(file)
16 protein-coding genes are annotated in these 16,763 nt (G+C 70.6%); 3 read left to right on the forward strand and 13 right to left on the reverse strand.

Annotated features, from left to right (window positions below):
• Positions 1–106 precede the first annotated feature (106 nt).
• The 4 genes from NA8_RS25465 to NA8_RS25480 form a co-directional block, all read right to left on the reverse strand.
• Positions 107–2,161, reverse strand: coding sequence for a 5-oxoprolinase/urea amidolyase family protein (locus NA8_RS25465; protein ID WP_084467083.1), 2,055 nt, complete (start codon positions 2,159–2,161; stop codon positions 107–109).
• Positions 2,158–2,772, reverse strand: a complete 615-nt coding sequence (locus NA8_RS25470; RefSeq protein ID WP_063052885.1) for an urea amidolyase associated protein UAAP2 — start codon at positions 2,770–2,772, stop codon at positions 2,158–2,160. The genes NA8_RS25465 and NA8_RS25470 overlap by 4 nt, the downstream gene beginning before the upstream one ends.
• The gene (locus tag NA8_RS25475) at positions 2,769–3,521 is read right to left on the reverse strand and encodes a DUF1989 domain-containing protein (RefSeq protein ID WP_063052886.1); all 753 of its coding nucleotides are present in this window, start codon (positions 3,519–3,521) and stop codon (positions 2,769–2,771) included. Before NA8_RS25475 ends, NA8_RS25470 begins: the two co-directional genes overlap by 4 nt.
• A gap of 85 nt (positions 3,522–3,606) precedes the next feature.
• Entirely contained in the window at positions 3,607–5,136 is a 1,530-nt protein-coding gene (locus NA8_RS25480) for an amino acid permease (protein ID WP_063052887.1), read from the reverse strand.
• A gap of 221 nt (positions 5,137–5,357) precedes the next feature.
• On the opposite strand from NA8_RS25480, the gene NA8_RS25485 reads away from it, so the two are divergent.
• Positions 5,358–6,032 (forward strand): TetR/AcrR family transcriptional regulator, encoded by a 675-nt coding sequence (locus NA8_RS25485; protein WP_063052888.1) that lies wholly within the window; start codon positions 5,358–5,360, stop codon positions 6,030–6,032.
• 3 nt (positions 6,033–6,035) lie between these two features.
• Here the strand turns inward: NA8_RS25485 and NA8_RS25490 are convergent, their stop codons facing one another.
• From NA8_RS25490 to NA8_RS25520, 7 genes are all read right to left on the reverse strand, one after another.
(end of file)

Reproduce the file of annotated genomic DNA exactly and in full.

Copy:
16 protein-coding genes are annotated in these 16,763 nt (G+C 70.6%); 3 read left to right on the forward strand and 13 right to left on the reverse strand.

Annotated features, from left to right (window positions below):
• Positions 1–106 precede the first annotated feature (106 nt).
• The 4 genes from NA8_RS25465 to NA8_RS25480 form a co-directional block, all read right to left on the reverse strand.
• Positions 107–2,161, reverse strand: coding sequence for a 5-oxoprolinase/urea amidolyase family protein (locus NA8_RS25465; protein ID WP_084467083.1), 2,055 nt, complete (start codon positions 2,159–2,161; stop codon positions 107–109).
• Positions 2,158–2,772, reverse strand: a complete 615-nt coding sequence (locus NA8_RS25470; RefSeq protein ID WP_063052885.1) for an urea amidolyase associated protein UAAP2 — start codon at positions 2,770–2,772, stop codon at positions 2,158–2,160. The genes NA8_RS25465 and NA8_RS25470 overlap by 4 nt, the downstream gene beginning before the upstream one ends.
• The gene (locus tag NA8_RS25475) at positions 2,769–3,521 is read right to left on the reverse strand and encodes a DUF1989 domain-containing protein (RefSeq protein ID WP_063052886.1); all 753 of its coding nucleotides are present in this window, start codon (positions 3,519–3,521) and stop codon (positions 2,769–2,771) included. Before NA8_RS25475 ends, NA8_RS25470 begins: the two co-directional genes overlap by 4 nt.
• A gap of 85 nt (positions 3,522–3,606) precedes the next feature.
• Entirely contained in the window at positions 3,607–5,136 is a 1,530-nt protein-coding gene (locus NA8_RS25480) for an amino acid permease (protein ID WP_063052887.1), read from the reverse strand.
• A gap of 221 nt (positions 5,137–5,357) precedes the next feature.
• On the opposite strand from NA8_RS25480, the gene NA8_RS25485 reads away from it, so the two are divergent.
• Positions 5,358–6,032 (forward strand): TetR/AcrR family transcriptional regulator, encoded by a 675-nt coding sequence (locus NA8_RS25485; protein WP_063052888.1) that lies wholly within the window; start codon positions 5,358–5,360, stop codon positions 6,030–6,032.
• 3 nt (positions 6,033–6,035) lie between these two features.
• Here the strand turns inward: NA8_RS25485 and NA8_RS25490 are convergent, their stop codons facing one another.
• From NA8_RS25490 to NA8_RS25520, 7 genes are all read right to left on the reverse strand, one after another.